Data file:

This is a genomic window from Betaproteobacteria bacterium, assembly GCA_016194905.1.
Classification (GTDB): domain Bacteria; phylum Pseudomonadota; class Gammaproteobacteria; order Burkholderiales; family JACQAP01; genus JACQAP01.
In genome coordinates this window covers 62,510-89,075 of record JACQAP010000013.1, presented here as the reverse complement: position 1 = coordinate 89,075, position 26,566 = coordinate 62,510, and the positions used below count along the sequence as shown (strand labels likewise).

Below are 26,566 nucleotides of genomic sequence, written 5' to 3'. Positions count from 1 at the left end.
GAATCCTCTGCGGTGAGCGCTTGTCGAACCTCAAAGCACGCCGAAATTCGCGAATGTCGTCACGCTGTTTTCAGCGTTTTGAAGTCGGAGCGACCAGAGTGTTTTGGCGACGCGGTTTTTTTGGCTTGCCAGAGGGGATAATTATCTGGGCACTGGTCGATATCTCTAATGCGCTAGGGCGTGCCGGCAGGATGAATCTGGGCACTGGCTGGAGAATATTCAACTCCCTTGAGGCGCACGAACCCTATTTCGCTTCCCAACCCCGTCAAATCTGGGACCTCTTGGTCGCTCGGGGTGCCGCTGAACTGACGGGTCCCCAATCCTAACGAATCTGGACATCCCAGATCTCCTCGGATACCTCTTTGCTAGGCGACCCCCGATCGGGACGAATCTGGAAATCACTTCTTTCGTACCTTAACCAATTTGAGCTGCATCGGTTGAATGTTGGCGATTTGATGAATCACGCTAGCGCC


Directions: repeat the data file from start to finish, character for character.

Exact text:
This is a genomic window from Betaproteobacteria bacterium, assembly GCA_016194905.1.
Classification (GTDB): domain Bacteria; phylum Pseudomonadota; class Gammaproteobacteria; order Burkholderiales; family JACQAP01; genus JACQAP01.
In genome coordinates this window covers 62,510-89,075 of record JACQAP010000013.1, presented here as the reverse complement: position 1 = coordinate 89,075, position 26,566 = coordinate 62,510, and the positions used below count along the sequence as shown (strand labels likewise).

Below are 26,566 nucleotides of genomic sequence, written 5' to 3'. Positions count from 1 at the left end.
GAATCCTCTGCGGTGAGCGCTTGTCGAACCTCAAAGCACGCCGAAATTCGCGAATGTCGTCACGCTGTTTTCAGCGTTTTGAAGTCGGAGCGACCAGAGTGTTTTGGCGACGCGGTTTTTTTGGCTTGCCAGAGGGGATAATTATCTGGGCACTGGTCGATATCTCTAATGCGCTAGGGCGTGCCGGCAGGATGAATCTGGGCACTGGCTGGAGAATATTCAACTCCCTTGAGGCGCACGAACCCTATTTCGCTTCCCAACCCCGTCAAATCTGGGACCTCTTGGTCGCTCGGGGTGCCGCTGAACTGACGGGTCCCCAATCCTAACGAATCTGGACATCCCAGATCTCCTCGGATACCTCTTTGCTAGGCGACCCCCGATCGGGACGAATCTGGAAATCACTTCTTTCGTACCTTAACCAATTTGAGCTGCATCGGTTGAATGTTGGCGATTTGATGAATCACGCTAGCGCC